Megacystis Microcolon Intestinal Hypoperistalsis Syndrome (MMIHS): A Rarity

Naeem Liaqat *; Sajid Nayyar; Asif Iqbal; Sajid Hameed Dar

Department of Paediatric Surgery, SIMS/ Services Hospital, Lahore, Pakistan

Correspondence: *. Correspondence: Naeem Liaqat, Department of Paediatric Surgery, SIMS/ Services Hospital, Lahore. E-mail: E-mail:

Received: 2014 December 28; Accepted: 2014 December 30

J Neonat Surg. 2015 Jan 10; 4(1): 11


Copyright: © 2015 JNS

Dear Sir

A 2-day-old male neonate, born full term through Caesarian section, presented to our department with bilious vomiting since birth and unable to pass meconeum. On examination, the patient had distended abdomen. A mass was palpable in the hypogastrium and left iliac region. His bowel sounds were not audible; rectal examination showed no meconium. His baseline investigations were within normal ranges. Abdominal radiograph showed few gas shadows. Ultrasound of the abdomen was unremarkable except for a large cystic mass in pelvis which was ‘megacystis’ according to radiologist. Upon exploration, a large fluid containing mass was encountered occupying whole left side of the abdomen and was pushing intestine towards right (Fig.1). The mass was the distended urinary bladder with dilated and tortuous both ureters. Intestine of patient was malrotated with multiple adhesion bands. Caliber of distal small intestine, caecum and large intestine were micro sized. However whole length of intestine was patent and no atresia was identified. On the basis of these findings the diagnosis of Megacystis Microcolon Intestinal Hypoperistalsis (MMIHS) was made and an ileostomy was made. Postoperatively total parenteral nutrition was provided to the patient. The biopsies taken from ileostomy site, ascending colon and sigmoid colon, all showed normal ganglion cells. The patient is now 1 month old and is still on total parenteral nutrition and prokinetics.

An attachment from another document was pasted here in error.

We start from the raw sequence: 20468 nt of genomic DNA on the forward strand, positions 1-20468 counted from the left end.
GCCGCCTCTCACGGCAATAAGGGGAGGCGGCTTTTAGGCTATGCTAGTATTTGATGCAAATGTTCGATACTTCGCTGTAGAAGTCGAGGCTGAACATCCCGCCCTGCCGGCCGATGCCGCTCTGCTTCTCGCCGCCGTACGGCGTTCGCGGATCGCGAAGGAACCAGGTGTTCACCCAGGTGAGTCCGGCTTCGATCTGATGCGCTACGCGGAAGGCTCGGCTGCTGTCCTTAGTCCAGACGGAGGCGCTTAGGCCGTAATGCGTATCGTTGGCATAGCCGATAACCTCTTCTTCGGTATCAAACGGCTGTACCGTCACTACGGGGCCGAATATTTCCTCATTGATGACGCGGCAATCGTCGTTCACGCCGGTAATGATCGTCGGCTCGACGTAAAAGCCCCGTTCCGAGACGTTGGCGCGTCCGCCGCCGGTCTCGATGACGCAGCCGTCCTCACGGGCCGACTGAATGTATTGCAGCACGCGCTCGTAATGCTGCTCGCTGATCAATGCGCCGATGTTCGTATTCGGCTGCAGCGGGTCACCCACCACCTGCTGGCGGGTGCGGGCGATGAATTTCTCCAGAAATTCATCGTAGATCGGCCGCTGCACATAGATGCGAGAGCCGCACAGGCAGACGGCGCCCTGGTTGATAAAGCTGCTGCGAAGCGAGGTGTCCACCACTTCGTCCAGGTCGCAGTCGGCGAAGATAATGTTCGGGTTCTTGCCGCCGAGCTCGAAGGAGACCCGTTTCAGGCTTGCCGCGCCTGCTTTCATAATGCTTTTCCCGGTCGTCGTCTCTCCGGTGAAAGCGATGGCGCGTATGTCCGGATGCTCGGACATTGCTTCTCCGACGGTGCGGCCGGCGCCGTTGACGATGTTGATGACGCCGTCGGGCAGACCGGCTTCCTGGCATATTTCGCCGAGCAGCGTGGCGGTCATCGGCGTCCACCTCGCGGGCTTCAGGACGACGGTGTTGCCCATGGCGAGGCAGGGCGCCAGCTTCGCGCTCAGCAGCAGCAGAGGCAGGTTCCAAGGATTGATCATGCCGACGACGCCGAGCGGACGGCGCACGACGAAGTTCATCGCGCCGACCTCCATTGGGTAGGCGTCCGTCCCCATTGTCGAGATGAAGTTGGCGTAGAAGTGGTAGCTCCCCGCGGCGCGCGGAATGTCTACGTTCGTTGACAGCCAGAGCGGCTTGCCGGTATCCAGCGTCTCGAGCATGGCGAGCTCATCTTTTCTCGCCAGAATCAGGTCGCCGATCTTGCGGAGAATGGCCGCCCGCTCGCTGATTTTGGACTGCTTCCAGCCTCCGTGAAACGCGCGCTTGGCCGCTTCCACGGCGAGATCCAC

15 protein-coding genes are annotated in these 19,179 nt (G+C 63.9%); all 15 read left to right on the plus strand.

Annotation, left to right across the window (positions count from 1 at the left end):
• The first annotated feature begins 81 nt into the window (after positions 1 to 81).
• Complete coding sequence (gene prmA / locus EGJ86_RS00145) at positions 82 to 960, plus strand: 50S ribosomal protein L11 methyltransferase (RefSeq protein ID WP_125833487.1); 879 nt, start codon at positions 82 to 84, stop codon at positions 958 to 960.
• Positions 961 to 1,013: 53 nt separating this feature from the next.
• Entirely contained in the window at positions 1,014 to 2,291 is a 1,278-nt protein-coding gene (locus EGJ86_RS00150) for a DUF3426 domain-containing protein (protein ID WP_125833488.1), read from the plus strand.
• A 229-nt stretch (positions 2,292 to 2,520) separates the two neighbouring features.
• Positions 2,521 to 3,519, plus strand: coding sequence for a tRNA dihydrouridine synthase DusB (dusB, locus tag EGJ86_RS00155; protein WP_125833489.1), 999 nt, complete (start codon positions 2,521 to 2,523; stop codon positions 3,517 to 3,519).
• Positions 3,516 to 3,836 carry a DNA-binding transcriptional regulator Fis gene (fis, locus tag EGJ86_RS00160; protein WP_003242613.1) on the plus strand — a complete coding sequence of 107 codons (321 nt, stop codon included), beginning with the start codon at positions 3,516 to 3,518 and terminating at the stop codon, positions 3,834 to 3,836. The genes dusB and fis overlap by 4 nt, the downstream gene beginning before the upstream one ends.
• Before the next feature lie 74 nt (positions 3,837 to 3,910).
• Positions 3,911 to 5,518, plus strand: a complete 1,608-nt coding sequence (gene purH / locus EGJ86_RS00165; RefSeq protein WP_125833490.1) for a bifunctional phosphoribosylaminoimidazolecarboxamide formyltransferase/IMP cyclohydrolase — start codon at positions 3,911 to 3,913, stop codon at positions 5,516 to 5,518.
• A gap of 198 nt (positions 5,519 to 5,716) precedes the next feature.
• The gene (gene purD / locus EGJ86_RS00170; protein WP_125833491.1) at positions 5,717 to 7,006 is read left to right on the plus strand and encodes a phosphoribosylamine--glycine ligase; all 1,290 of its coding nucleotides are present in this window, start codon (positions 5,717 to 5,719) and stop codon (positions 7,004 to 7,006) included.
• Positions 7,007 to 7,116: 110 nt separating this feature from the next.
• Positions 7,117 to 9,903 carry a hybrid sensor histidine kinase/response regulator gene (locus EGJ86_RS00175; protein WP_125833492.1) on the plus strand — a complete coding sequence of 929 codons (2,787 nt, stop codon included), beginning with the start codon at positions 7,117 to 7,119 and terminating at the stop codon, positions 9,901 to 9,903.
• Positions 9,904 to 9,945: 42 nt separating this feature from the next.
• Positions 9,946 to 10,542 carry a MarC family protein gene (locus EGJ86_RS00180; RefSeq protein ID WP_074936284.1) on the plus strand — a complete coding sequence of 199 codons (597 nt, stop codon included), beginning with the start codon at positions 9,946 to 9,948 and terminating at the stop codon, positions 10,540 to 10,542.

[Figure ID: F1] Figure 1: Distended urinary bladder and disparity in size between proximal and distal intestines.

MMIHS is a rare cause of neonatal intestinal obstruction with around 230 cases reported in the literature. [1-3] It was first described by Berdon and colleagues in 1976. [2] Females are 3 - 4 times more commonly affected than males. Its association with consanguinity has been found and it is thought to have an autosomal recessive inheritance. [1] Etiology of MMIHS is unclear and different hypothesis have been proposed including neurogenic, myogenic, genetic and hormonal origin. In most of the patients histologically normal ganglion cells are found; however, in some deficient ganglion cells have also been reported. Puri and colleagues had proposed myogenic origin of this disease and found decreased smooth muscle in wall of intestine. [1] In another study deficient interstitial cells of Cajal have also been reported in intestine and urinary bladder. [4] Prenatal diagnosis had been done in few reported cases in literature on account of distended urinary bladder, hydronephrosis and variation of amniotic fluid level. [5] Generally patients with MMIHS have poor outcome and need long term parenteral nutrition and prokinetics. Some of patients need vesicostomy; however, there is no consensus of doing vesicostomy at initial presentation.


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Conflict of Interest: None

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4. Piotrowska AP, Rolle U, Chertin B, De Caluwé D, Bianchi A, Puri P. Alterations in smooth muscle contractile and cytoskeleton proteins and interstitial cells of Cajal in megacystis microcolon intestinal hypoperistalsis syndrome. J Pediatr Surg. 2003; 38:749-55.
5. Hellmeyer L, Herz K, Maslovar S, Liedke B, Laux R, Hackelöer BJ. Megacystis-microcolon intestinal hypoperistalsis syndrome (MMIHS) as a rare differential diagnosis of foetal megacystis on ultrasonography. Z Geburtshilfe Neonatol. 2013; 217:35-7.


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